What crop and seed mixes could farmers plant to make their farms more bee-friendly?
That’s a question Bayer CropScience and Pollinator Partnership are trying to answer with a study aiming to give farmers recommendations on what they can do to improve bee habitat on their farms.
Vicki Wojcik, research director for Pollinator Partnership, a non-profit organization focused on improving bee health, says one of the biggest challenges facing bees is finding habitat to forage on.
“What we’re doing in this study is focusing on forage habitat for honey bees and wild bees on farms and trying to build technical guidelines to help farmers understand how they can make choices to help bees,” she explains.
With help from research assistant Laurissa Christie, Wojcik planted seven potential cover crops at the Bayer CropScience research station near Rockwood, Ontario, to determine which are the most attractive for bees. Crops included daikon radish, borage, alfalfa, buckwheat and clover.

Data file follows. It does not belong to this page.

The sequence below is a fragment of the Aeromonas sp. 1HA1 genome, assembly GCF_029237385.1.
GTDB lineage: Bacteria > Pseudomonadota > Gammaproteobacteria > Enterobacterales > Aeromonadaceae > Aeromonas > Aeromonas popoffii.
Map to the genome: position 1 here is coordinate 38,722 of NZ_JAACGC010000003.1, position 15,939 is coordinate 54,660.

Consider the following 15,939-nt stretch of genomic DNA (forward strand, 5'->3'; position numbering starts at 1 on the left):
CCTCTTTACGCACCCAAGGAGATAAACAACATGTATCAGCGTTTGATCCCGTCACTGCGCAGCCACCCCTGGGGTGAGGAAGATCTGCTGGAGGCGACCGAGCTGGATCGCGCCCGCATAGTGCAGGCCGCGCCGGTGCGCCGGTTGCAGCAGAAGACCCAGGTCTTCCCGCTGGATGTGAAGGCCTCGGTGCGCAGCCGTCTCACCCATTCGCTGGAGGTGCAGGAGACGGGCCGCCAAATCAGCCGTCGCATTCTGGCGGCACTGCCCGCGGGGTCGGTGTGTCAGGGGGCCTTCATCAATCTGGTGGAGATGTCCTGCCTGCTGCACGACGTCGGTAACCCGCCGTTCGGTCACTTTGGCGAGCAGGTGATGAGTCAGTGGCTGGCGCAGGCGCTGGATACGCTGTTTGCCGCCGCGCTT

More research is required to build technical guidelines for farmers, but Wojcik and Christie have already gleaned insight from the first year of the project, including the fact that honeybees appreciate borage and alfalfa. Christie notes that red clover attracts honey, bumble and carpenter bees, particularly in spring and summer.
Wojcik suggests farmers take the time to walk their fields and look for different species of bees so they know what part of the bee community they need to assist. When the technical guidelines are available, farmers can use them to set goals and make a plan to help out pollinators in their fields.
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